A study published online in December in Arthritis & Rheumatology says the risk of acute gout attacks is more than two times higher during the night or early morning hours than it is in the daytime. The study confirms that nocturnal attacks persist even among those who did not consume alcohol and had a low amount of purine intake during the 24 hours prior to the gout attack, according to a news release.
The American College of Rheumatology estimates that more than 8.3 million Americans suffer from gout making it the most common inflammatory arthritis in the U.S., according to the release.
Acute gout flares are triggered by the crystallization of uric acid within the joints. It is speculated that lower body temperature, nighttime dehydration or a nocturnal dip of cortisol levels may contribute to the risk of gout attacks at night, lead author Hyon Choi, MD, DrPH, Massachusetts General Hospital/Harvard Medical School (formerly at Boston University School of Medicine), said in the release. Despite the possibility of a nighttime link to gout, no study prior to our current investigation has looked at the association between gout attack risk and the time of day.
The Boston Online Gout Study investigated triggers for gout attacks from 2003 to 2013 in 724 gout patients who were followed for one year. Participants were asked to provide the date and hour that a gout attack occurred, and to answer questions about their symptoms, medication use and certain risk factors (such as alcohol use and seafood consumption) during the 24 and 48 hours preceding the gout flare.
On average, participants were 54 years old. During the gout flare or the time between attacks, about 68% of subjects consumed alcohol, 29% took diuretics, 45% used allopurinol, 54% used nonsteroidal anti-inflammatory drugs and 26% took colchicine, according to the release.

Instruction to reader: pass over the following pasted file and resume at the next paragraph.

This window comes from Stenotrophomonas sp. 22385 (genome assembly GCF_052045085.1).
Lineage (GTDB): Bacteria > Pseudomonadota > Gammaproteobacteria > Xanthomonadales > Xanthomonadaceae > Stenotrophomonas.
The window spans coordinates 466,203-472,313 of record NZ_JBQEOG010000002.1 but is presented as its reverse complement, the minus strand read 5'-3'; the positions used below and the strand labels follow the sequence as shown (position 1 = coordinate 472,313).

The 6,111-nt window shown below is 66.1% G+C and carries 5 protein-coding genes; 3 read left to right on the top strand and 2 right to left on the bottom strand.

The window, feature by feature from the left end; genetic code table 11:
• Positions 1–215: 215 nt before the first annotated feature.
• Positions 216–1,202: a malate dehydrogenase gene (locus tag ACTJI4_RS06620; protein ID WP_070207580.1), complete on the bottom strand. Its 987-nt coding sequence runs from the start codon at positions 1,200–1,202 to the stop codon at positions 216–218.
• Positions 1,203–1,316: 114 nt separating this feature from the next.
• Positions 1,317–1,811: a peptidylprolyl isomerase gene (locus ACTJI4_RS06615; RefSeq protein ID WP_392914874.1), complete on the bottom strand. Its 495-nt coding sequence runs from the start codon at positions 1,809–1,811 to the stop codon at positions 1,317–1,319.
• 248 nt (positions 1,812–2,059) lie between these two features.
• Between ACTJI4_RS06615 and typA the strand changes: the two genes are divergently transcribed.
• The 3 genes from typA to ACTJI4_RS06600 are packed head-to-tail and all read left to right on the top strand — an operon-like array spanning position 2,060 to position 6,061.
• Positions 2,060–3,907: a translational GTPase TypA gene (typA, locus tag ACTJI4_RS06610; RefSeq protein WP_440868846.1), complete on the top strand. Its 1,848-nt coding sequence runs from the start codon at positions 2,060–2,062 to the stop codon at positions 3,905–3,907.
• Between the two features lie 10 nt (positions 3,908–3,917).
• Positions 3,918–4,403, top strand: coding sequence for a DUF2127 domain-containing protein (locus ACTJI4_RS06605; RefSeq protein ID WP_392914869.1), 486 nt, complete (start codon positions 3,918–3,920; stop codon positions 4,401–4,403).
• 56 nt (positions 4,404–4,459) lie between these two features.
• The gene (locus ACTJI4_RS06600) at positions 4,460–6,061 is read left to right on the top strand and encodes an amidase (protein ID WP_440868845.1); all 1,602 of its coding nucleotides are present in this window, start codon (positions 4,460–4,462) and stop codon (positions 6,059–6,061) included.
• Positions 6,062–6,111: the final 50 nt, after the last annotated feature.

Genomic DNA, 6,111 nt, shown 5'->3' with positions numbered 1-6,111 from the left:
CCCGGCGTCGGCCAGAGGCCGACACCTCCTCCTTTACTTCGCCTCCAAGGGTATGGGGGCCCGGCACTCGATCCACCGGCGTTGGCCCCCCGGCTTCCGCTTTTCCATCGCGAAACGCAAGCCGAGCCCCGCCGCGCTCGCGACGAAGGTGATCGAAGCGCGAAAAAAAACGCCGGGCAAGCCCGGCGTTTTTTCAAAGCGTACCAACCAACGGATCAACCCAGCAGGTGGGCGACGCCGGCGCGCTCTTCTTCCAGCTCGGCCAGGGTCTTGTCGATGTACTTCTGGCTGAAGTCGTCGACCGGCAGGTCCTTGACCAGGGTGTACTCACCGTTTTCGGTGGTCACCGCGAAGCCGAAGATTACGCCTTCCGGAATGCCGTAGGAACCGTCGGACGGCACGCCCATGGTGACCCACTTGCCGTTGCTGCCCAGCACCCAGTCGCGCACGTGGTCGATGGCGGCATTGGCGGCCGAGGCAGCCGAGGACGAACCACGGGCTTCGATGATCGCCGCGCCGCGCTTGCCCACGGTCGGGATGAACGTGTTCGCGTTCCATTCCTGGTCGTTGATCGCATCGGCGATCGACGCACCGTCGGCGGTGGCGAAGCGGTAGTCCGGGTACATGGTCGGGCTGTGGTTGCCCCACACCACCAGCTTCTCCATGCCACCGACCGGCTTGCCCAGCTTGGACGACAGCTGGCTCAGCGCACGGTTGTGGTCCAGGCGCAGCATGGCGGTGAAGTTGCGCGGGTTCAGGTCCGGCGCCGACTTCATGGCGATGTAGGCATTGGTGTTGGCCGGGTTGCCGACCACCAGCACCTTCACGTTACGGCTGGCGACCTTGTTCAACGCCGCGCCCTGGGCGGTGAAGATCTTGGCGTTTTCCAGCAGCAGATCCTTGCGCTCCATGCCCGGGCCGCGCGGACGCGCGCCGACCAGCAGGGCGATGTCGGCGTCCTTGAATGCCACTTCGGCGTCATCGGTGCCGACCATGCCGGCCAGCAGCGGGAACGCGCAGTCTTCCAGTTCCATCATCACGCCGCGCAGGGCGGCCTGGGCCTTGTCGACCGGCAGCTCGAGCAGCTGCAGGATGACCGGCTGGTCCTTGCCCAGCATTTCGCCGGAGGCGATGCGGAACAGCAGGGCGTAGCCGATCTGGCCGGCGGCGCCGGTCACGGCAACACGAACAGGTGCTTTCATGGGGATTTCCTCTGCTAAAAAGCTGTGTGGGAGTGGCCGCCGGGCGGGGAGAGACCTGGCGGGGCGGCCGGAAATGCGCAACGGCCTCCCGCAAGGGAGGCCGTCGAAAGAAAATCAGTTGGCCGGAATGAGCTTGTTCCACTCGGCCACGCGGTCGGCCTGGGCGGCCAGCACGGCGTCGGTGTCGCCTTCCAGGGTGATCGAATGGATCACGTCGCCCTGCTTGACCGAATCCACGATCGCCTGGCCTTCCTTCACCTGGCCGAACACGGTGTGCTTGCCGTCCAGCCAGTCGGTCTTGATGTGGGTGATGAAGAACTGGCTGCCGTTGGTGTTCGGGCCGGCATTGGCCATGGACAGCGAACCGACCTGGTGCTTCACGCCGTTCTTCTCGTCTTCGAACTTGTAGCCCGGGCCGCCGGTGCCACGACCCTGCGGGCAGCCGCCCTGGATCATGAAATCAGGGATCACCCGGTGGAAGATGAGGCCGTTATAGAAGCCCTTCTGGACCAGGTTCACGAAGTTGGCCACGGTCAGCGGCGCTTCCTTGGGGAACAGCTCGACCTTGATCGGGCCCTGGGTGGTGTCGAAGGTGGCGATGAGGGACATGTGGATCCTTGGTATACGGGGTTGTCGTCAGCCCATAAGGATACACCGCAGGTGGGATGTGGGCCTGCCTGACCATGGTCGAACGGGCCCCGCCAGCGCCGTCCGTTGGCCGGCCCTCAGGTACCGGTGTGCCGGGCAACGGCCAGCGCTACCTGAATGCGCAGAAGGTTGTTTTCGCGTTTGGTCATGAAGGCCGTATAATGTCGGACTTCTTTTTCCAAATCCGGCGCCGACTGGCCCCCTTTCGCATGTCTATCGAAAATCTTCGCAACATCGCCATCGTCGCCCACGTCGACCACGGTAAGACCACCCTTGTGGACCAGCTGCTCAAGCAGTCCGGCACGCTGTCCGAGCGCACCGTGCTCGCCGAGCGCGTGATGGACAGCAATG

Findings indicate that participants experienced 1,433 gout attacks 733 in the overnight hours (midnight to 7:59 a.m.), 310 in the daytime (8 a.m. to 2:59 p.m.) and 390 in the evening (3 p.m. to 11:59 p.m.) during the one-year study period. The risk of a gout flare was 2.4 times higher overnight and 1.3 times higher in the evening compared to daytime hours.
Researchers also found that this risk persisted even among those with no alcohol intake and low purine intake during the 24 hours prior to the gout attack. These associations remained after accounting for sex, age, body mass index and use of diuretics, gout medications and NSAIDs. Our findings provide the first prospective evidence that the risk of gout flares is higher during the night and early morning hours than during the day, Choi said in the release. As a result of our study, prophylactic measures that prevent gout flares, especially at night, may be more effective.
To read the abstract, go to http://onlinelibrary.wiley.com/doi/10.1002/art.38917/abstract;jsessionid=F377BD03A558E435E1D67D52BE10FCD9.f03t02